A frequent complaint of appraisers is that they are not home inspectors but familiarity with residential construction is an important tool in the appraiser's arsenal. Knowledge of home construction and related techniques can be accomplished through CE (continuing education) courses and shouldn't place any additional burden on appraisers as they are required to satisfy minimum CE credits each licensing or certification period. There are a number of CE providers who offer courses related to home construction, ranging from a general overview of residential construction to green buildings.
An appraiser, in the course of appraising a home, must make an assessment of the home's condition as well as its quality of construction, and factor in that condition and quality when estimating its value. Such an assessment assumes familiarity with structural techniques and related architectural design as well as interior and exterior finishes and their acceptance by and prevalence in the marketplace. Structural techniques range from post and beam to balloon and platform framing. Design runs the gamut from split foyers and ranchers to 2 story colonials, bungalows and four squares. Exterior finishes can range from concrete stucco and asbestos shingles to wood and vinyl siding. Interior finishes can range from plaster walls to bamboo flooring. Knowing the manner in which these styles and their related structural techniques and finishes weather and age and their acceptability by the marketplace is essential to making an assessment of a home's condition and quality and how specific conditions and/or qualities are treated by the market. Observing FHA Inspection Protocols can assist an appraiser when making an assessment of a home's condition (which encompasses a myriad of components, ranging from the roof to the basement/crawl/supporting slab of a home) as well as its quality of construction.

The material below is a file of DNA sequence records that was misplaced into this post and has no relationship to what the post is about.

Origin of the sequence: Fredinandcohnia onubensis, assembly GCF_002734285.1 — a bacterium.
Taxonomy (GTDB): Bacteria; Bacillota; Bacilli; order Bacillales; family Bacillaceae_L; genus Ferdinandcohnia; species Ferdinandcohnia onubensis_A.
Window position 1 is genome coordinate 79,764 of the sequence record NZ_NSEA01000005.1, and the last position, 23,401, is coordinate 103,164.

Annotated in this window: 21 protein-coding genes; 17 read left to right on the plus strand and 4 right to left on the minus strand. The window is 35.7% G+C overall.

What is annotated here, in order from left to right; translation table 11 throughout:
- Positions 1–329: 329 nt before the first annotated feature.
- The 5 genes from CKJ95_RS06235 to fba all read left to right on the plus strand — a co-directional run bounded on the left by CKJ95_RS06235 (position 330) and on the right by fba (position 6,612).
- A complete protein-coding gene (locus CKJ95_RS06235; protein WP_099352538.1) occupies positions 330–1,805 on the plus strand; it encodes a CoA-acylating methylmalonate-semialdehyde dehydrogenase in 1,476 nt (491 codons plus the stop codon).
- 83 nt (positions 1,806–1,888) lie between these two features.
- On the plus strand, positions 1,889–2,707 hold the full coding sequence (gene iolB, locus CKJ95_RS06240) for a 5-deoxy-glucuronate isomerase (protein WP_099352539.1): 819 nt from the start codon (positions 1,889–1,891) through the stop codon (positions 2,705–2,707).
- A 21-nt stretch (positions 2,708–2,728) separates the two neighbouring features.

Another frequent complaint of appraisers is that lenders will "ding" them for calling out what are considered unnecessary repairs. The majority of lenders, in this post housing recession and tightening of standards, want and need an accurate assessment of the condition and quality of construction of the collateral securing a loan. The UAD compliant appraisal reporting forms have six specific condition and quality of construction ratings and it is imperative for the appraiser to accurately reflect the condition and quality of construction of the subject as well that of the comparable sales. Choosing a condition and/or quality of construction rating that doesn't accurately reflect the condition of the subject property or the comparable sales can easily lead to an under or over valuation.
FHA is known, and often maligned, for its inspection protocols which are iconic and for good reason. One of the best known of these protocols is the "head and shoulders" test which dictates that an appraiser must enter (where possible) an attic and/or crawl space, at minimum, by the head and shoulders, whether access is via a scuttle, pull down stairway or crawl access point. Many appraisers scoff at this requirement, saying they are not inspectors and the lender or property owner should hire a home inspector for such a task. If the home has been recently constructed by a competent builder, then such inspections would typically be unnecessary. For most appraisers, however, the typical age of a home being appraised in the course of their practice is decades old and in varying states of repair or disrepair. According to the National Association of Home Builders in a February 5, 2014 article on housing stock in the US (based upon a 2011 American Housing Survey conducted by the Department of Housing and Urban Development), the median age of an owner occupied home is 35 years old. In this survey, the oldest homes were found in the Northeast and the state with the oldest median age is New York, at 57 years. Massachusetts is next at 54. The youngest median age of owner occupied homes is in the state of Nevada, at 19 years, with Arizona next at 23 years old.